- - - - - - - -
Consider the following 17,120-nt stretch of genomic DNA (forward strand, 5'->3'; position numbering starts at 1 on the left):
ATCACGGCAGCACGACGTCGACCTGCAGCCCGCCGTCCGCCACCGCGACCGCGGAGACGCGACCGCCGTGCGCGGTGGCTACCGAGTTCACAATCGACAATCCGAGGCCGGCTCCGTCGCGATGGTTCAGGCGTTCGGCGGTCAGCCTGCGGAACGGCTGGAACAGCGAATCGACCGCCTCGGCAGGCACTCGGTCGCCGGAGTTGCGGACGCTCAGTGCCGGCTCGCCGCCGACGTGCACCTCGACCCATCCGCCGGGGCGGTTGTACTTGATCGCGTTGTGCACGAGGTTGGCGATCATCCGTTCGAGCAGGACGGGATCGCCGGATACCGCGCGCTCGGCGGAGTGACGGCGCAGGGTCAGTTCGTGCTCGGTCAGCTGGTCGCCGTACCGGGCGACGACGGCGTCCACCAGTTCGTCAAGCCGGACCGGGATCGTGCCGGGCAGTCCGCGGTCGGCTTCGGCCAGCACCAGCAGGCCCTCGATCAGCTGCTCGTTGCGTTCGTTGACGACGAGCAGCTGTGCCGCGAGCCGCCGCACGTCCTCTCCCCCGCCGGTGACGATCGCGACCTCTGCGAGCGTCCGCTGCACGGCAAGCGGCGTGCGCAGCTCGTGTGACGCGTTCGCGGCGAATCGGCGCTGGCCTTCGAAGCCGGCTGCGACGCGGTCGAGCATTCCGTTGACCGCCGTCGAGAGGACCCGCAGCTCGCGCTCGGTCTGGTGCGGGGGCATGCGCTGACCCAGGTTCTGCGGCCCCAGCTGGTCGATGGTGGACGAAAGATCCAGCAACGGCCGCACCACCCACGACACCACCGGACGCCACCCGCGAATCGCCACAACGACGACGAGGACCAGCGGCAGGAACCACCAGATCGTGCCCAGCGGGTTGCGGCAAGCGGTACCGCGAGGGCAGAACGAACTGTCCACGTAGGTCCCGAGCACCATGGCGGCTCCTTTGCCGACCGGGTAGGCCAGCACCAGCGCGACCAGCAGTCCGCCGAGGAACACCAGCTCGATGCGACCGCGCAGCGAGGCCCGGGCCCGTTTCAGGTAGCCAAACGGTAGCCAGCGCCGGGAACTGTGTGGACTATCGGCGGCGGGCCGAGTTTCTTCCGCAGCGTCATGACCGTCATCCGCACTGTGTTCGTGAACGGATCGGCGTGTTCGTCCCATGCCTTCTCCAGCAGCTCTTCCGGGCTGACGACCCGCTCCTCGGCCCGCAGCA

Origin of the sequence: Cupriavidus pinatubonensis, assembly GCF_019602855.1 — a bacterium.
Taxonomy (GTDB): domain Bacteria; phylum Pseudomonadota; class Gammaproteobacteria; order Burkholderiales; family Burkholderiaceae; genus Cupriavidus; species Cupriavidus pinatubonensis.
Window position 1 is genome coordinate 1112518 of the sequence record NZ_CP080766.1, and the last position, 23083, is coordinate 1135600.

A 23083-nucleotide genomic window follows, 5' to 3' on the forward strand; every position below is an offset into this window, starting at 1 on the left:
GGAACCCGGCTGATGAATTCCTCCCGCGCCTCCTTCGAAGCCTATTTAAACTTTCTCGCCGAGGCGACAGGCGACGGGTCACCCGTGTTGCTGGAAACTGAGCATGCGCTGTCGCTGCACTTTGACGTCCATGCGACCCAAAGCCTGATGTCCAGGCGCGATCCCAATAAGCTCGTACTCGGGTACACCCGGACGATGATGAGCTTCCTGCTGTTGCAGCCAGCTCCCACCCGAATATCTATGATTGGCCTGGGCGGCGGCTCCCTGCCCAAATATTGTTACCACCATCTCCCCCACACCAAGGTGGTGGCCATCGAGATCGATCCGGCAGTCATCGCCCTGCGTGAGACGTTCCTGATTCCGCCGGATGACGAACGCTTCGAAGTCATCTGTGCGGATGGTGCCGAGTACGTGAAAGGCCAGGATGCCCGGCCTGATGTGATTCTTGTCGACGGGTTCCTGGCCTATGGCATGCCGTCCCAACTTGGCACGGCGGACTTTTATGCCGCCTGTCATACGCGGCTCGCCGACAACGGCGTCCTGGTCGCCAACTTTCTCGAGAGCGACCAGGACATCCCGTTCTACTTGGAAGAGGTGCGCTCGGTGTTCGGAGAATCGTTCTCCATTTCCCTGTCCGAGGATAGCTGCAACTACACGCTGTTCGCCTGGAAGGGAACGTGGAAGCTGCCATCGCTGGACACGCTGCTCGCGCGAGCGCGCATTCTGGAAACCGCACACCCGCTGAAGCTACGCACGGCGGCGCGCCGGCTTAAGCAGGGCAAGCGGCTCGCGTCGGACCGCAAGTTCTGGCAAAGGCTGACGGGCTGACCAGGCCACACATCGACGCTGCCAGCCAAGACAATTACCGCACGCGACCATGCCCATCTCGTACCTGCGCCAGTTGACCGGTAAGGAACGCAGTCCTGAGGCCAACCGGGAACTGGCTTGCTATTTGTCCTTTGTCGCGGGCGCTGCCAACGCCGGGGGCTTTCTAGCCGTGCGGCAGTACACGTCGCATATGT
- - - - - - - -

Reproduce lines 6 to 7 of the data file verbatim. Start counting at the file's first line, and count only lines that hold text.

A 23083-nucleotide genomic window follows, 5' to 3' on the forward strand; every position below is an offset into this window, starting at 1 on the left:
GGAACCCGGCTGATGAATTCCTCCCGCGCCTCCTTCGAAGCCTATTTAAACTTTCTCGCCGAGGCGACAGGCGACGGGTCACCCGTGTTGCTGGAAACTGAGCATGCGCTGTCGCTGCACTTTGACGTCCATGCGACCCAAAGCCTGATGTCCAGGCGCGATCCCAATAAGCTCGTACTCGGGTACACCCGGACGATGATGAGCTTCCTGCTGTTGCAGCCAGCTCCCACCCGAATATCTATGATTGGCCTGGGCGGCGGCTCCCTGCCCAAATATTGTTACCACCATCTCCCCCACACCAAGGTGGTGGCCATCGAGATCGATCCGGCAGTCATCGCCCTGCGTGAGACGTTCCTGATTCCGCCGGATGACGAACGCTTCGAAGTCATCTGTGCGGATGGTGCCGAGTACGTGAAAGGCCAGGATGCCCGGCCTGATGTGATTCTTGTCGACGGGTTCCTGGCCTATGGCATGCCGTCCCAACTTGGCACGGCGGACTTTTATGCCGCCTGTCATACGCGGCTCGCCGACAACGGCGTCCTGGTCGCCAACTTTCTCGAGAGCGACCAGGACATCCCGTTCTACTTGGAAGAGGTGCGCTCGGTGTTCGGAGAATCGTTCTCCATTTCCCTGTCCGAGGATAGCTGCAACTACACGCTGTTCGCCTGGAAGGGAACGTGGAAGCTGCCATCGCTGGACACGCTGCTCGCGCGAGCGCGCATTCTGGAAACCGCACACCCGCTGAAGCTACGCACGGCGGCGCGCCGGCTTAAGCAGGGCAAGCGGCTCGCGTCGGACCGCAAGTTCTGGCAAAGGCTGACGGGCTGACCAGGCCACACATCGACGCTGCCAGCCAAGACAATTACCGCACGCGACCATGCCCATCTCGTACCTGCGCCAGTTGACCGGTAAGGAACGCAGTCCTGAGGCCAACCGGGAACTGGCTTGCTATTTGTCCTTTGTCGCGGGCGCTGCCAACGCCGGGGGCTTTCTAGCCGTGCGGCAGTACACGTCGCATATGT